In this chapter we introduce the main novelty of Zélus with respect to standard synchronous languages: all of the previously introduced constructs, that is, stream equations and hierarchical automata, can be combined with Ordinary Differential Equations (ODEs). As before, we only present basic examples in this document. More advanced examples can be found on the examples web page.
Consider the classic Initial Value Problem that models the temperature of a boiler. The evolution of the temperature t is defined by an ODE and an initial condition:

where g_{0} and g_{1} are constant parameters and t_{0} is the initial temperature. Instead of choosing an explicit integration scheme as in section 1.1.8, we can now just write the ODE directly:
let hybrid heater(t0, g0, g1) = t where
rec der t = g0 . g1 *. t init t0
The der keyword defines t by a (continuous) derivative and an initial value. Notice that the hybrid keyword is used here rather than node. It signifies the definition of a function between continuoustime signals. This is reflected in the type signature inferred by the compiler with its C> arrow. The C stands for “continuous” Hybrid functions need special treatment for simulation with a numeric. Discrete nodes, on the other hand, evolve in logical time, that is, as a sequence of instants, and may not contain any nested continuoustime computations.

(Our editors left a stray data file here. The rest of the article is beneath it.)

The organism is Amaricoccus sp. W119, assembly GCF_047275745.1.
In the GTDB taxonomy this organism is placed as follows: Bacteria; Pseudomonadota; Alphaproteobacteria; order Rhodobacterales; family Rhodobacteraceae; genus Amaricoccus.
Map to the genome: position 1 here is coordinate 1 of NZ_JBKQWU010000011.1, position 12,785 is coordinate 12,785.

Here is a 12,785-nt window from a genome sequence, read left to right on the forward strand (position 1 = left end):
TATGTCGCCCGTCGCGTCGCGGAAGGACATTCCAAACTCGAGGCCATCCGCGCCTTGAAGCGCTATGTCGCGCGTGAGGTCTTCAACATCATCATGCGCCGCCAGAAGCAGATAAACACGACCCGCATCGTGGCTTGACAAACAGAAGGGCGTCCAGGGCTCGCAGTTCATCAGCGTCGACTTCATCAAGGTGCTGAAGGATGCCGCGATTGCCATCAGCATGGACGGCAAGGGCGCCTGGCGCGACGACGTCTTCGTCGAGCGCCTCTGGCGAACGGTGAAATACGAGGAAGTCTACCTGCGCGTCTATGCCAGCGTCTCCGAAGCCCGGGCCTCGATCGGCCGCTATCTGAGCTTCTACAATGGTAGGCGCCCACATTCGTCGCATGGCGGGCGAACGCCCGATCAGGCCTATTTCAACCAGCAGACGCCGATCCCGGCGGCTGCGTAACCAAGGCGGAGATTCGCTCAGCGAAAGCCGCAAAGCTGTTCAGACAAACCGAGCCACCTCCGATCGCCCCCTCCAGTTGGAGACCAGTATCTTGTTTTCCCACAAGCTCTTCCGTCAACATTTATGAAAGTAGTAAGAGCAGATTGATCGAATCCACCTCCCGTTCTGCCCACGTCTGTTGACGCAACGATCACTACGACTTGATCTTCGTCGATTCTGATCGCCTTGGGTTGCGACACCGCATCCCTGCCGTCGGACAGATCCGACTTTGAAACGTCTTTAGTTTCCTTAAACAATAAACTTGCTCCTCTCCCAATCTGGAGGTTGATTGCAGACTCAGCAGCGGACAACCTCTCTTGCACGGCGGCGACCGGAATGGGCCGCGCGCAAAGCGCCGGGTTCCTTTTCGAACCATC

As a second example of the new features, consider the following continuous definition of the sine and cosine signals whose stream approximation was given in section 1.1.6:
let hybrid sin_cos theta = (sin, cos) where
rec der sin = theta *. cos init 0.0
and der cos = . theta *. sin init 1.0
Are these definitions really all that different from those in the previous chapter? Yes!
The dynamics of the boiler temperature and those of the sine and cosine
signals are now defined by ODEs, and a numeric solver is used to approximate
their continuoustime trajectories.
The choice of the solver is independent of the model and made outside the
language.
Programs are defined at a higher level of abstraction, leaving the choice of
an integration scheme to the numerical solver.
In particular, signals are not necessarily integrated using a fixedstep
explicit scheme like that coded manually in section 1.1.8.
It is possible to program models that mix discretetime computations with
ODEs and to simulate them together using an external solver.
Remark: The compiler generates sequential code that allows ODEs to be
approximated by a numerical solver.
The current version of Zélus provides an interface to the
Sundials
CVODE [13]
solver and two classical variable step solvers (ode23 and
ode45 [11]).
A Proportional Integral (PI) controller is a classic example of a
continuoustime function.
Below we present two implementations: a continuous version to be
approximated by an external numeric solver, and a discrete version using
forward Euler integration.
(* a continuoustime integrator *)
let hybrid integr(x0, x') = x where
rec der x = x' init x0
(* a continuoustime PI controller *)
let hybrid pi(kp, ki, error) = command where
rec command = kp *. error +. ki *. integr(0.0, error)
let ts = 0.05
(* a explicit Euler integration *)
let node disc_integr(y0, x') = y where
rec y = y0 > last y +. ts *. x'
(* a discretetime PI controller *)
let node disc_pi(kp, ki, error) = cmd where
rec cmd = kp *. error +. ki *. disc_integr(0.0, error)
Care must be taken when mixing signals and systems defined in discrete logical time with those defined in continuous time, both to ensure that programs make sense and that they can be simulated effectively. Consider, for instance, the following simple program.